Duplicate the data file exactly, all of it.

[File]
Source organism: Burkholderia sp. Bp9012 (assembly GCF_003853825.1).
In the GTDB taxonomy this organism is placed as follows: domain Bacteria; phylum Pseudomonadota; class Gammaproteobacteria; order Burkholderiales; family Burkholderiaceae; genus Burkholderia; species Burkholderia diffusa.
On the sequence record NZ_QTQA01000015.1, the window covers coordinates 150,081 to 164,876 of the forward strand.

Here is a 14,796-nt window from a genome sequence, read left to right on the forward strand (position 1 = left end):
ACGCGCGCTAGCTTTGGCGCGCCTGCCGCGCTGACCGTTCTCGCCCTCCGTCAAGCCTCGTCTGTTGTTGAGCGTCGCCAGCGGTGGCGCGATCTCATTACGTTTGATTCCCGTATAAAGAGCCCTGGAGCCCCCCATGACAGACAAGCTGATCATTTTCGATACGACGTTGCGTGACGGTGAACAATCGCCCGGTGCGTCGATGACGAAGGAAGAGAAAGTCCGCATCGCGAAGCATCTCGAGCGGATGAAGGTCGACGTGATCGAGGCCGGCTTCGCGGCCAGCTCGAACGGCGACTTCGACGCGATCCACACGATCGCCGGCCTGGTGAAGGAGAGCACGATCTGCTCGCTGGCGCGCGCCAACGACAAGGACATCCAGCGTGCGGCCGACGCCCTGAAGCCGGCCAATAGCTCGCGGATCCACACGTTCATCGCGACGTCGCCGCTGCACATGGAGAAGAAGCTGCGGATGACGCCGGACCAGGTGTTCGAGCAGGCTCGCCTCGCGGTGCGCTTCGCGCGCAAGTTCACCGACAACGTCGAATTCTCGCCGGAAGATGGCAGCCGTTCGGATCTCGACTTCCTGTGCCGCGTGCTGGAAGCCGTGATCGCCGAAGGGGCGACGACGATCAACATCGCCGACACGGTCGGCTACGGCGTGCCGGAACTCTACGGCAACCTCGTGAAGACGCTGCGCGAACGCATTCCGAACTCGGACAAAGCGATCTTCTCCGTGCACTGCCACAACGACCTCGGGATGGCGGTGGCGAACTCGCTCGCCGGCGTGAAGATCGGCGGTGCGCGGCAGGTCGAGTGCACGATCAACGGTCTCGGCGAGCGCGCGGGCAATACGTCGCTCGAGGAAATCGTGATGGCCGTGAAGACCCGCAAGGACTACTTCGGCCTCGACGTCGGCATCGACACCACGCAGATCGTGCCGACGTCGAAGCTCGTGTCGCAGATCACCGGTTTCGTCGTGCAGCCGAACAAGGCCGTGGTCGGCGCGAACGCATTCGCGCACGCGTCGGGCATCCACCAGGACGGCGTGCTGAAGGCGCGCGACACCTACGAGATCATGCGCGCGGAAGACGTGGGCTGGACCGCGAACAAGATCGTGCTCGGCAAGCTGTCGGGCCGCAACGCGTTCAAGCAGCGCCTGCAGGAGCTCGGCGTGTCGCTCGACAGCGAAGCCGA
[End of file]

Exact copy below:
Source organism: Burkholderia sp. Bp9012 (assembly GCF_003853825.1).
In the GTDB taxonomy this organism is placed as follows: domain Bacteria; phylum Pseudomonadota; class Gammaproteobacteria; order Burkholderiales; family Burkholderiaceae; genus Burkholderia; species Burkholderia diffusa.
On the sequence record NZ_QTQA01000015.1, the window covers coordinates 150,081 to 164,876 of the forward strand.

Here is a 14,796-nt window from a genome sequence, read left to right on the forward strand (position 1 = left end):
ACGCGCGCTAGCTTTGGCGCGCCTGCCGCGCTGACCGTTCTCGCCCTCCGTCAAGCCTCGTCTGTTGTTGAGCGTCGCCAGCGGTGGCGCGATCTCATTACGTTTGATTCCCGTATAAAGAGCCCTGGAGCCCCCCATGACAGACAAGCTGATCATTTTCGATACGACGTTGCGTGACGGTGAACAATCGCCCGGTGCGTCGATGACGAAGGAAGAGAAAGTCCGCATCGCGAAGCATCTCGAGCGGATGAAGGTCGACGTGATCGAGGCCGGCTTCGCGGCCAGCTCGAACGGCGACTTCGACGCGATCCACACGATCGCCGGCCTGGTGAAGGAGAGCACGATCTGCTCGCTGGCGCGCGCCAACGACAAGGACATCCAGCGTGCGGCCGACGCCCTGAAGCCGGCCAATAGCTCGCGGATCCACACGTTCATCGCGACGTCGCCGCTGCACATGGAGAAGAAGCTGCGGATGACGCCGGACCAGGTGTTCGAGCAGGCTCGCCTCGCGGTGCGCTTCGCGCGCAAGTTCACCGACAACGTCGAATTCTCGCCGGAAGATGGCAGCCGTTCGGATCTCGACTTCCTGTGCCGCGTGCTGGAAGCCGTGATCGCCGAAGGGGCGACGACGATCAACATCGCCGACACGGTCGGCTACGGCGTGCCGGAACTCTACGGCAACCTCGTGAAGACGCTGCGCGAACGCATTCCGAACTCGGACAAAGCGATCTTCTCCGTGCACTGCCACAACGACCTCGGGATGGCGGTGGCGAACTCGCTCGCCGGCGTGAAGATCGGCGGTGCGCGGCAGGTCGAGTGCACGATCAACGGTCTCGGCGAGCGCGCGGGCAATACGTCGCTCGAGGAAATCGTGATGGCCGTGAAGACCCGCAAGGACTACTTCGGCCTCGACGTCGGCATCGACACCACGCAGATCGTGCCGACGTCGAAGCTCGTGTCGCAGATCACCGGTTTCGTCGTGCAGCCGAACAAGGCCGTGGTCGGCGCGAACGCATTCGCGCACGCGTCGGGCATCCACCAGGACGGCGTGCTGAAGGCGCGCGACACCTACGAGATCATGCGCGCGGAAGACGTGGGCTGGACCGCGAACAAGATCGTGCTCGGCAAGCTGTCGGGCCGCAACGCGTTCAAGCAGCGCCTGCAGGAGCTCGGCGTGTCGCTCGACAGCGAAGCCGA